I am sure that, no matter what your Faith in God may be, at some stage you came across Christian altars or shrines and asked yourself what is their symbology.
Recently I had a Twitter chat with my good friend and fellow author Jessie Cahalin. You may know her as the fantastic supporter and bubbly personality behind Books in my Handbag Blog. We discussed traveling under #lockdown and where we went via the books we read and via our WIP (work in progress).
And that’s when I realized that both my travels led me to a church.
My current read is Death du Jour by Kathy Reichs, whose books I’m hooked on. This specific novel begins with Tempe Brennan digging (how else) for a corpse buried more than a century ago underneath the floors of a Montreal monastery.
My current WIP begins in the church of Putna Monastery, a Romanian Orthodox monastery built and dedicated by Stephen the Great during his 47 years of ruling of medieval Moldavia.
I entrust you with a short passage from my WIP:
‘The first monk hurried towards the altar. The second one, still throwing glances at the silent graves left behind, broke his pace. Growing on each side were the two massive columns that supported the church ceiling, just before the crossing. The wide space seemed now shrank by shadows. Fighting the urge to turn his body sideways and squeeze through, he closed his eyes and entrusted his spirit to the powers above.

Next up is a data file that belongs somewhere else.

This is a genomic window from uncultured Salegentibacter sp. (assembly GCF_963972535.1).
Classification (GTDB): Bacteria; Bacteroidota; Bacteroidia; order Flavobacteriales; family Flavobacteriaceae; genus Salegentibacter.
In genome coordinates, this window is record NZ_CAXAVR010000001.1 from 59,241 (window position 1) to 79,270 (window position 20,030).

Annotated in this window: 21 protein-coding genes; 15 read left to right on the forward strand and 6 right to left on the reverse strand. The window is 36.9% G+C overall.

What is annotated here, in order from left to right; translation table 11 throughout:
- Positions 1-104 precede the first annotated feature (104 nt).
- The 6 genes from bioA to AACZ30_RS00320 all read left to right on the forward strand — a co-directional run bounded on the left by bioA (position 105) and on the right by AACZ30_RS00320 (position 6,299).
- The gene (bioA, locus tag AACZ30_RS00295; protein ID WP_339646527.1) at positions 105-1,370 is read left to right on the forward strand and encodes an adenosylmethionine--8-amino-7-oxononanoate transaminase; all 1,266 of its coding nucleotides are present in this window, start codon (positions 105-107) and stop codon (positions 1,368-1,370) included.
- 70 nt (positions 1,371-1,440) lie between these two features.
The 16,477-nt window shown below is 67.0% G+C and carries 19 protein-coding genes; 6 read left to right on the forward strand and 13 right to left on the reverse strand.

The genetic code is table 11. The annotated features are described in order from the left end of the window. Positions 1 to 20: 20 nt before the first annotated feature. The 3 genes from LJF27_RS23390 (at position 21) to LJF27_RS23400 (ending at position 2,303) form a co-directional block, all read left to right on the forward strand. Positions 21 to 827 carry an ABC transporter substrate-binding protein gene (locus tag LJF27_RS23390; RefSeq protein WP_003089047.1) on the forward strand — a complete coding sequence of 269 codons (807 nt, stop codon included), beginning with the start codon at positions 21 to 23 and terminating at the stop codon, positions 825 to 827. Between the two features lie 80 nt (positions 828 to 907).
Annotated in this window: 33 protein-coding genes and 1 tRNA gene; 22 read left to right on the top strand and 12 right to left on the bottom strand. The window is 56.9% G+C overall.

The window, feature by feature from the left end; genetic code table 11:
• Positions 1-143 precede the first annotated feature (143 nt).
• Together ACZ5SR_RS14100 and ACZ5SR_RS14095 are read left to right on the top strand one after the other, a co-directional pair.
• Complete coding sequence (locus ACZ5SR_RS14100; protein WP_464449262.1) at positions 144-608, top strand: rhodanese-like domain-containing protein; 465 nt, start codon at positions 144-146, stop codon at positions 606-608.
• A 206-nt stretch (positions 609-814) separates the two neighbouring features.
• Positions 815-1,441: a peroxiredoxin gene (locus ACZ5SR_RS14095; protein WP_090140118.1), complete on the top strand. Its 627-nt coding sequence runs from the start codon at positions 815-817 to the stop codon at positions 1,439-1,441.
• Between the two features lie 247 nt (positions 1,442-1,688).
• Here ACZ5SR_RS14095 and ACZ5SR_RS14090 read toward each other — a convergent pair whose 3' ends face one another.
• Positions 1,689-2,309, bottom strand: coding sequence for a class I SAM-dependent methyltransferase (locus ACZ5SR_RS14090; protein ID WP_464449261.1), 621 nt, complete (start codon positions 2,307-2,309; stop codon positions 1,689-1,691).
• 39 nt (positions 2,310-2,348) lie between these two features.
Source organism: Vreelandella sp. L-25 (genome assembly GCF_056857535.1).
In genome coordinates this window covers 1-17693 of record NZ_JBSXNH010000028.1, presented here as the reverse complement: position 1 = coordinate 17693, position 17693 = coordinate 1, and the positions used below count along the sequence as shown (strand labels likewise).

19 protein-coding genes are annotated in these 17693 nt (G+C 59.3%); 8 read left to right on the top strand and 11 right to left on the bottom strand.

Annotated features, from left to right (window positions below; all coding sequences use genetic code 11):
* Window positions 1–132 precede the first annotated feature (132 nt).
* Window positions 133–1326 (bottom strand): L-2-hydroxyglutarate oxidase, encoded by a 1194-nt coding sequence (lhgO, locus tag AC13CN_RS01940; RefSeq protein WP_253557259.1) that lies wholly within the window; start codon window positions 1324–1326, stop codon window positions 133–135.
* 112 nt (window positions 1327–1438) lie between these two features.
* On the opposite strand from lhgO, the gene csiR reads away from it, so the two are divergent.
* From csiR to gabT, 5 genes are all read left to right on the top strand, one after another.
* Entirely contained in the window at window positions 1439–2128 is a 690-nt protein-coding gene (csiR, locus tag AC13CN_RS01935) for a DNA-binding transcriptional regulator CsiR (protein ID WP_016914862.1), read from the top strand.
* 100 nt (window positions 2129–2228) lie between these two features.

Ahead, a whisper of pardon brushed his ear, an auditory sign that his leader had just passed the crossing and had kneel to pray at the altar by the icon of Saint Mary, the spiritual patron of Putna Church.’Patricia Furstenberg, High Country, WIP
So I went over my research notes…
Altars, Shrines and Christian Symbology
The word altar originates in Latin altus, a raised area forming the focus of sacred ritual or worship. An altar would be usually erected and placed within a building or an area dedicated to a deity.
A shrine is alto the focus of a sacred activity, but can be anything from a small niche where a holy object is placed (a statue, a cross, an icon) to a place of pilgrimage.
But be it altars inside a place of worship or a shrine on the side of a rural path, natural or man-made, they are sacred and symbolize ways of spiritual connection with a higher energy and are places of meaning and power. A safe ground.
Many see an altar as a the universe in a nutshell, reproducing in a small scale the sacred tradition it represents, the focus of the spiritual world. The way a heart is at the (symbolic) center of the body, the hearth the center of the home, such is an altar at the center of the spirituality it represents. Its sacred point.
An altar also symbolizes the place where a holy act is performed (in Christianity weddings or funerals are performed before it), or where an individual may become holy or is united with Christ (through baptism).
Candles and incense are placed on altars, symbolizing light and the promise of a Kingdom to come, of further life. And also a reminder that we do not need our earthly possessions in the afterlife.
The earliest altars were places of sacrifice and therefor were open towards the sky so that the smoke of the burned offerings would rise up, up towards the gods the altar was dedicated to.